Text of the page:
The “echo effect” of the pandemic in dreaming experience: a mixed-method study on contents, structure, and functions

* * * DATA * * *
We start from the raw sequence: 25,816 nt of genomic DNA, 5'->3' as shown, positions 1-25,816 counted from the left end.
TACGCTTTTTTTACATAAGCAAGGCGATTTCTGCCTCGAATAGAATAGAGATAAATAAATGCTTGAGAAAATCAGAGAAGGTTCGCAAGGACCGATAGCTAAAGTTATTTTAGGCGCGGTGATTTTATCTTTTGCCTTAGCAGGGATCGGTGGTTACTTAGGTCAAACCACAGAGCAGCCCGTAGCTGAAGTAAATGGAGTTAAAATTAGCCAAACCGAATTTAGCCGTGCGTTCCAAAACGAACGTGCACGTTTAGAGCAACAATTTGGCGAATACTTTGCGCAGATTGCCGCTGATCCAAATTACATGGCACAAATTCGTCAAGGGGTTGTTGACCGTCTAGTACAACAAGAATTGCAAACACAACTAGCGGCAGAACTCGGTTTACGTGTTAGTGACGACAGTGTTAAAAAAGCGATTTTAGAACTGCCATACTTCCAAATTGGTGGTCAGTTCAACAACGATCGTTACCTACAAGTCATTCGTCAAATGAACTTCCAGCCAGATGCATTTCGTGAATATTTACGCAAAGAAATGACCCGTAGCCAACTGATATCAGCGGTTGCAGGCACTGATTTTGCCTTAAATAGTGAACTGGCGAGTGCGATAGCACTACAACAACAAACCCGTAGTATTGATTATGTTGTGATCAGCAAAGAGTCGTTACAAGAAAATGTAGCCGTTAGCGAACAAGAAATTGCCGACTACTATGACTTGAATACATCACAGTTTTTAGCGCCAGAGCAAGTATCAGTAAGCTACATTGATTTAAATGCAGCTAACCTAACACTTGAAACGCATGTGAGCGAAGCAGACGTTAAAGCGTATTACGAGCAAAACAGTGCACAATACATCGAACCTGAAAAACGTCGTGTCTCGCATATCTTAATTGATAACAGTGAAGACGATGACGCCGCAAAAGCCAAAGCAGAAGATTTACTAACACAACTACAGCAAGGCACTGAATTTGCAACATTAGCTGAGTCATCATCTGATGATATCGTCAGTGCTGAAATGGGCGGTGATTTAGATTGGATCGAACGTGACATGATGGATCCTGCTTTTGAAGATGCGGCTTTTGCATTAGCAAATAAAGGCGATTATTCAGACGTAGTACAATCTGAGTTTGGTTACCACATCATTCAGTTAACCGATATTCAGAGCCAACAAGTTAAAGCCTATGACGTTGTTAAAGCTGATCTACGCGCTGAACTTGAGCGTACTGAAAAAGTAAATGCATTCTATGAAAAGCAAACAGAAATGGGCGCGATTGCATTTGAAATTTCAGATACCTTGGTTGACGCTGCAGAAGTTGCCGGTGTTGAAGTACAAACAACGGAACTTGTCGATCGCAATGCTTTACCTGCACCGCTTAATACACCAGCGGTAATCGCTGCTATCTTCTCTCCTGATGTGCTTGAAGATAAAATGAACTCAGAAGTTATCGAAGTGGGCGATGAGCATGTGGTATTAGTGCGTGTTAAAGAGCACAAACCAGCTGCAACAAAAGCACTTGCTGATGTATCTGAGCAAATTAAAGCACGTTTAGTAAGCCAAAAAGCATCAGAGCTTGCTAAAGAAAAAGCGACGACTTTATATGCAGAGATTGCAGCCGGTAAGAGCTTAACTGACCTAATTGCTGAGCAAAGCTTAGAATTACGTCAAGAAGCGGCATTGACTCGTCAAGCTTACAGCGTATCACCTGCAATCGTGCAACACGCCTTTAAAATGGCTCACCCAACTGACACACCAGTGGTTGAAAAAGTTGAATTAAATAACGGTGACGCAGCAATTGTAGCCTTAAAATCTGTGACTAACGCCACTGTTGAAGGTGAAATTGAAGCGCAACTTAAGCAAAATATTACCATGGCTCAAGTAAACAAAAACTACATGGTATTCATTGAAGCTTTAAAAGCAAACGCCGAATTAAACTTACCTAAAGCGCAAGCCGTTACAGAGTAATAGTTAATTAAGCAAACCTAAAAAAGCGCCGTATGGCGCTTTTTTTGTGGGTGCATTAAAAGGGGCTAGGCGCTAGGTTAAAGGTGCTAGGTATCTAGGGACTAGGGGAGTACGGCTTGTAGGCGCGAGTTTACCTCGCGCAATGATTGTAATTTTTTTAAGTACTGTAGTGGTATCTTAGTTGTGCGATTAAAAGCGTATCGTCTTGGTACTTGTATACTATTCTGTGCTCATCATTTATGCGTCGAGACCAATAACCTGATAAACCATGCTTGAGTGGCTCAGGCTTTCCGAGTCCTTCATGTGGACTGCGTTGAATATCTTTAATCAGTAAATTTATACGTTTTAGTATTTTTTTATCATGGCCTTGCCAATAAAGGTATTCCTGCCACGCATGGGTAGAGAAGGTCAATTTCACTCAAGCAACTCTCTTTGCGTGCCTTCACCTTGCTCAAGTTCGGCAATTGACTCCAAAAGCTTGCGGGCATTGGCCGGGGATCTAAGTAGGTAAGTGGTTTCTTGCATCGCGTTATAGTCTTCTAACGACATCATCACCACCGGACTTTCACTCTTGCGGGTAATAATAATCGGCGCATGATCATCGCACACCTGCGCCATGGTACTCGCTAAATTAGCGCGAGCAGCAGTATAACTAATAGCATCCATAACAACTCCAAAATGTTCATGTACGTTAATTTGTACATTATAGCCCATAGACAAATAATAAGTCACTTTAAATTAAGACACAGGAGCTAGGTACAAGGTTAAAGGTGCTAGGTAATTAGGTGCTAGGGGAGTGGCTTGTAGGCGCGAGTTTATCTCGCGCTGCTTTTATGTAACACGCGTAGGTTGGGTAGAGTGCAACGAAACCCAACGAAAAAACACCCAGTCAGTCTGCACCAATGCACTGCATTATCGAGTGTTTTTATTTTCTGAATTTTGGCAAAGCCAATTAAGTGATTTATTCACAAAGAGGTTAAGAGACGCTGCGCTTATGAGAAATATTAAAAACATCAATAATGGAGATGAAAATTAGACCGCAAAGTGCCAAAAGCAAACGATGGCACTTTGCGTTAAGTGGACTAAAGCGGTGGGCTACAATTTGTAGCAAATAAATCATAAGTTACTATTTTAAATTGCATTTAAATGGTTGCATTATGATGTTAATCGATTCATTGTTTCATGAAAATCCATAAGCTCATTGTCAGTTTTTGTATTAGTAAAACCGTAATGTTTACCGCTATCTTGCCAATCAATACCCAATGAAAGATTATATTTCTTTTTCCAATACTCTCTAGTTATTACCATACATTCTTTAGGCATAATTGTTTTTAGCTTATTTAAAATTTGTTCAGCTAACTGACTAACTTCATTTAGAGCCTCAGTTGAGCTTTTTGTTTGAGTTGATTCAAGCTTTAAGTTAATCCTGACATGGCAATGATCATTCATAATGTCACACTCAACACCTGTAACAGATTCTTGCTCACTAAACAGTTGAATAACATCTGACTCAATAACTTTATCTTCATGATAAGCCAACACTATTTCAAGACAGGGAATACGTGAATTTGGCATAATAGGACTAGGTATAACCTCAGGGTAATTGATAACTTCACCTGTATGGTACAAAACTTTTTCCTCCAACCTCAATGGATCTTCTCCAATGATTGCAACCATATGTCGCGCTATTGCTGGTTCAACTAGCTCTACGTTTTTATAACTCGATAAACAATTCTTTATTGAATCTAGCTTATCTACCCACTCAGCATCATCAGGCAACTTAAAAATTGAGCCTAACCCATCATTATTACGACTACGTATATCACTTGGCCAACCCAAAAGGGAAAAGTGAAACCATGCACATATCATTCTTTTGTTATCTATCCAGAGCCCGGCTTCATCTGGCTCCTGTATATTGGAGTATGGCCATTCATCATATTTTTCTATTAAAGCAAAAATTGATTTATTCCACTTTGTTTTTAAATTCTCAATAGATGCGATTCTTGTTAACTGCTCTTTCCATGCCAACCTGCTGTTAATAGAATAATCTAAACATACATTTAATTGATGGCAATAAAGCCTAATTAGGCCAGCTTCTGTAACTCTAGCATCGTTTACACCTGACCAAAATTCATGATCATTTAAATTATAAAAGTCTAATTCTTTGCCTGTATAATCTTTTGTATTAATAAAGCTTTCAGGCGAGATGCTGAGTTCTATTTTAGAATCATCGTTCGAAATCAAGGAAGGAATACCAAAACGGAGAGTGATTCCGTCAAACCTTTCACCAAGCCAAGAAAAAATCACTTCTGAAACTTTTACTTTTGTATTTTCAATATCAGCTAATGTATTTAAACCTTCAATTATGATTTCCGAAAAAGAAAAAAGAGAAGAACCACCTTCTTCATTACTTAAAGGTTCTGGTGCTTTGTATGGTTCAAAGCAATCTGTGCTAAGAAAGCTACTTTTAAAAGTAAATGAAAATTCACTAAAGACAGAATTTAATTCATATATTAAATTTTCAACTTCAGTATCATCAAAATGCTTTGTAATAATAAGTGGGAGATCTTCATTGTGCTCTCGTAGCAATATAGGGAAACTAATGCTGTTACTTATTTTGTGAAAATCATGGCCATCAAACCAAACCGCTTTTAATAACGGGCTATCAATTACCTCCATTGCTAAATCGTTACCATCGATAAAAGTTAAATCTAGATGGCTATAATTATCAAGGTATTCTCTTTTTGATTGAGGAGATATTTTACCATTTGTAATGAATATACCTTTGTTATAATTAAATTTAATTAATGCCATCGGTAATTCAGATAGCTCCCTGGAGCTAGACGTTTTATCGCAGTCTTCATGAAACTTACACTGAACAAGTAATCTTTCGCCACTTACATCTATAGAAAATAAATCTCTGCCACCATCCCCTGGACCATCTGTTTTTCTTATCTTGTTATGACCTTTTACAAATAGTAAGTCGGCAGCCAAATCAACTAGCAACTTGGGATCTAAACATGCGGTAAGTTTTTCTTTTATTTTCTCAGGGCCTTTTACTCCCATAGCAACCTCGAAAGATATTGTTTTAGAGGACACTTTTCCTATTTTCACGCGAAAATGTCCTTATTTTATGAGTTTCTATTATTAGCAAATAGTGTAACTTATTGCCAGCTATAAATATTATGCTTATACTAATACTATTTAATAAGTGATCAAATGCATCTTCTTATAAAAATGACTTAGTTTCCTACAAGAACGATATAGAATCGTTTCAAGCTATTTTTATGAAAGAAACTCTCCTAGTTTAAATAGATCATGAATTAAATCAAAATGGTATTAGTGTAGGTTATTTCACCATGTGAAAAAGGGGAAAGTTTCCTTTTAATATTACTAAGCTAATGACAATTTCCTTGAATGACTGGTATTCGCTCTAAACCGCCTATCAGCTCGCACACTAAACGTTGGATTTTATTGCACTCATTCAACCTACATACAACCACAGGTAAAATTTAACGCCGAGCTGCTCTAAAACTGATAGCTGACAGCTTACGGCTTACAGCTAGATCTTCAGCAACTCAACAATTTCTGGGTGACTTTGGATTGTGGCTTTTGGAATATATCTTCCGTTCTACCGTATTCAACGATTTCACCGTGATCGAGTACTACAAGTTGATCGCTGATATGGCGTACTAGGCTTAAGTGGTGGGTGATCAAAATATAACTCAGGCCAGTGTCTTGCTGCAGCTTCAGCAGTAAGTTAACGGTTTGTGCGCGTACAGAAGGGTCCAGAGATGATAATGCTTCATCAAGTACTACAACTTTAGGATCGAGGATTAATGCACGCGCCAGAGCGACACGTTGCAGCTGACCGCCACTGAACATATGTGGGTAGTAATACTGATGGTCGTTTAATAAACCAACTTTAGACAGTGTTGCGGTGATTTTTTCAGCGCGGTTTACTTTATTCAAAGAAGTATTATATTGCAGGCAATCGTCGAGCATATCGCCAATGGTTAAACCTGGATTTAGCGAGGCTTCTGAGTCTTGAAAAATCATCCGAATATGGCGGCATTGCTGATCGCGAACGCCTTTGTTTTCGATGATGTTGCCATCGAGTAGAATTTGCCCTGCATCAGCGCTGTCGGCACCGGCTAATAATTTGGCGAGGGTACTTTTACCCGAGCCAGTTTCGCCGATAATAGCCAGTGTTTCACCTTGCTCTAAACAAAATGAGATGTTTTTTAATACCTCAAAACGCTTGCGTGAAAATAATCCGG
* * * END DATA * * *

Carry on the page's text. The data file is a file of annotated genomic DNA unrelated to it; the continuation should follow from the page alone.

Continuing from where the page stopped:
Recent research has shown several changes in sleeping patterns and dreaming during the COVID-19 pandemic. Research typically focused on dream phenomena changes, such as nightmare frequency and dream recall across the different waves of the pandemic. The current study aimed to explore the dreamers’ experience of their dreaming during the lockdown (T1) and the third wave of the COVID-19 pandemic (T2), through a mixed-method. In particular, it provides a picture on dream narrative features, in terms of dream structure, content, and functions during these two phases of the COVID-19 pandemic. Out of a total of 815 participants, 60 people who narrated a dream both at T1 and T2 were included in the analysis. The Speech Graph analysis was used to assess the structure of dreams, whereas the T-Lab software was used to assess the contents and functions of dreams. Psychological distress and dreaming phenomena indexes were also integrated into the analysis. Wilcoxon matched-pairs signed rank test showed no difference in structural features of dreams from the lockdown to the third wave of the COVID-19 pandemic. From the analysis of the elementary context, four thematic clusters emerged: Reaching for the sun, but it was just a dream, Caring, Suffering over a loss, and A very vivid dream life with many nightmares. The factorial mapping also organized 3 vectors of meaning, representative of different dreaming modalities: From the inside to the outside, From life to death scenarios, and Affective systems. Findings showed a kind of “echo effect” of the pandemic on dreaming, considered as an index of psychic functioning on an individual and collective level. Psychological distress was positively associated not only with nightmares but also with ‘sweet dreams’ where an incoherent state of mind is experienced between waking and dream life.